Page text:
We talked to him about how to use it carefully, told him not to answer calls from numbers he didn’t recognize, and stressed that it was there for safety, not just for texting his friends. And when we gave him an email account, I set it up so it ran through my iPad as well. I don’t read conversations between him and his friends, but I do unsubscribe him from lists and delete spam. I draw the line, however, at outright spying, even though I have the capacity to do so.
Unlike me (in many more ways than this), the South Korean government doesn’t draw the same line. They funded the development of an app called Smart Sheriff, which was created to block minors’ access to pornography and other “offensive” content, but also allows parents to monitor how long their kids are on their phones and exactly what they’re doing. There are other apps like Smart Sheriff that send location data to parents, or send alerts when the user searches for certain terms such as suicide, pregnancy or bully.
What’s especially intrusive is that the government there requires phone companies to install one of these apps onto any phone belonging to someone 18 or under. There’s no official opt-out, although of course there are ways around such things if you’re resourceful, like passing an old phone down to your kid when you upgrade your own.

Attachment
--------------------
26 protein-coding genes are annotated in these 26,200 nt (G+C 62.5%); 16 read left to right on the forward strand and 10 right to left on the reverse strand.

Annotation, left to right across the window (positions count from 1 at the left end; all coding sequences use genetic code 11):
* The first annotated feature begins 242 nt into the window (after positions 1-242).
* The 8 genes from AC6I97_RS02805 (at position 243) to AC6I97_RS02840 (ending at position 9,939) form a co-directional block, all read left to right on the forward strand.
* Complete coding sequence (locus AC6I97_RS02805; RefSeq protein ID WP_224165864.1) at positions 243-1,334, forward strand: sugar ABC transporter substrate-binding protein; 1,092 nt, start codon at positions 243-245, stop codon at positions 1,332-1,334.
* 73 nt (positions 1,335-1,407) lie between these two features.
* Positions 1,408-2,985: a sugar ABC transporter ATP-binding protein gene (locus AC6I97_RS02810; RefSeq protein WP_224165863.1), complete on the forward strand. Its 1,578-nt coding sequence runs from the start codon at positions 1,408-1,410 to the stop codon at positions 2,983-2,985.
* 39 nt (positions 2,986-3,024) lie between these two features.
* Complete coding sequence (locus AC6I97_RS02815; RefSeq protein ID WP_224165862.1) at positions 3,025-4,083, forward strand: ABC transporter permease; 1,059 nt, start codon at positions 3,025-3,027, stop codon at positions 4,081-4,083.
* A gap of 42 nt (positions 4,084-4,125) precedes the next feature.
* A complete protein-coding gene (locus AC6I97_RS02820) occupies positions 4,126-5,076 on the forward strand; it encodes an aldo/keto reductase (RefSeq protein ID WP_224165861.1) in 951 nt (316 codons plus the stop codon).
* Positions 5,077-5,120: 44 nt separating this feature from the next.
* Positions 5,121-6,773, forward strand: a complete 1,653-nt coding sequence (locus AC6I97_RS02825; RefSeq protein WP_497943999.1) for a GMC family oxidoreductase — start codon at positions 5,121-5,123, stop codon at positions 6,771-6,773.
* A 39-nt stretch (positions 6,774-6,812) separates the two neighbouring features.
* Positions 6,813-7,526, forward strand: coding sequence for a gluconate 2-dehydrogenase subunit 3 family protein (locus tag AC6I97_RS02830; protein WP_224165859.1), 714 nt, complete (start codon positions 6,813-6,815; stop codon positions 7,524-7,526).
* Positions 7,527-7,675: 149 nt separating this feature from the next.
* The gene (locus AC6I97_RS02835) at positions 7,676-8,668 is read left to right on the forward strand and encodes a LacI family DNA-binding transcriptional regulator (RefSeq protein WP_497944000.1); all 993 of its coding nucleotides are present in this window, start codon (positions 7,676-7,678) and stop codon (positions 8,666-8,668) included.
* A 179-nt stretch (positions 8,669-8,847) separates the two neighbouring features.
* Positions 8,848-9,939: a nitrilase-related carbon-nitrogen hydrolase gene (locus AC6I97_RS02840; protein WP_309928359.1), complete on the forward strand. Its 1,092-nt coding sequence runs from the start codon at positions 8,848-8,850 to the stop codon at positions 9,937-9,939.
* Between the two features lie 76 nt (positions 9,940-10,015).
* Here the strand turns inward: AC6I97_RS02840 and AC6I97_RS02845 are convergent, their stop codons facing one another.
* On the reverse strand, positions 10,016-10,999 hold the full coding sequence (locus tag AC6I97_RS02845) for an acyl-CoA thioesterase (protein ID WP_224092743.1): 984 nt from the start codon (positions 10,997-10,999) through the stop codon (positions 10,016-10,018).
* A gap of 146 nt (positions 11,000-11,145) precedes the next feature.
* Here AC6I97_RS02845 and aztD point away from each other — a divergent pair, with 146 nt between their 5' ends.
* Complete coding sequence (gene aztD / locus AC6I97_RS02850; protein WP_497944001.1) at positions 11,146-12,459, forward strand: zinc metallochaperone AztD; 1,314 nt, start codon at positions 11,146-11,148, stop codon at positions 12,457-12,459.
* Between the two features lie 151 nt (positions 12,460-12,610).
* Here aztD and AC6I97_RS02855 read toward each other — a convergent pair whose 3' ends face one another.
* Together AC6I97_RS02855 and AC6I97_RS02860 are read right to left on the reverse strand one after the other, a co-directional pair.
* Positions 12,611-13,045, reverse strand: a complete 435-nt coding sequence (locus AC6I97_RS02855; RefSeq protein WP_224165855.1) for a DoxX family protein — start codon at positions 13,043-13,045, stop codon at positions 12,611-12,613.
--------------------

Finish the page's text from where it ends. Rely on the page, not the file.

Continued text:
So separately from the issue of forced installation, which is something Americans would never tolerate, there’s the bigger question of how much we should be monitoring our kids, and how specifically.
Isn’t everyone entitled to a little privacy? It’s not that much different from reading their diaries, is it? Maybe it is different, a little: It calls to mind a memorable episode of Law & Order: SVU when Elliot Stabler (Chris Meloni) told his daughter that he’s not afraid of what she’s doing on the Internet, he’s afraid of all those other people out there who can get to her. I have the same fears, and I’m not a detective in the NYPD. But I wouldn’t read my kids’ diaries, and I wouldn’t install something that tells me everything they’re doing, whether it’s on the web or not. Do we think danger is restricted to the electronic world? It isn’t. There’s danger everywhere, and we’re better off equipping our kids to recognize it than setting them up to resent us for doing it for them.
And when we worry that my son’s spending too much time on his phone or his computer, we restrict the time until his homework is done, or we just tell him to quit it. And I try to make sure I’m not holding my iPad when I say it, because I think I spend more non-working time on my devices than anyone else in my household.
Maybe my kids should put the app on my phone, so they can tell me to quit checking my email and playing games, and hang out with them instead. Or they could just ask me. No software required.
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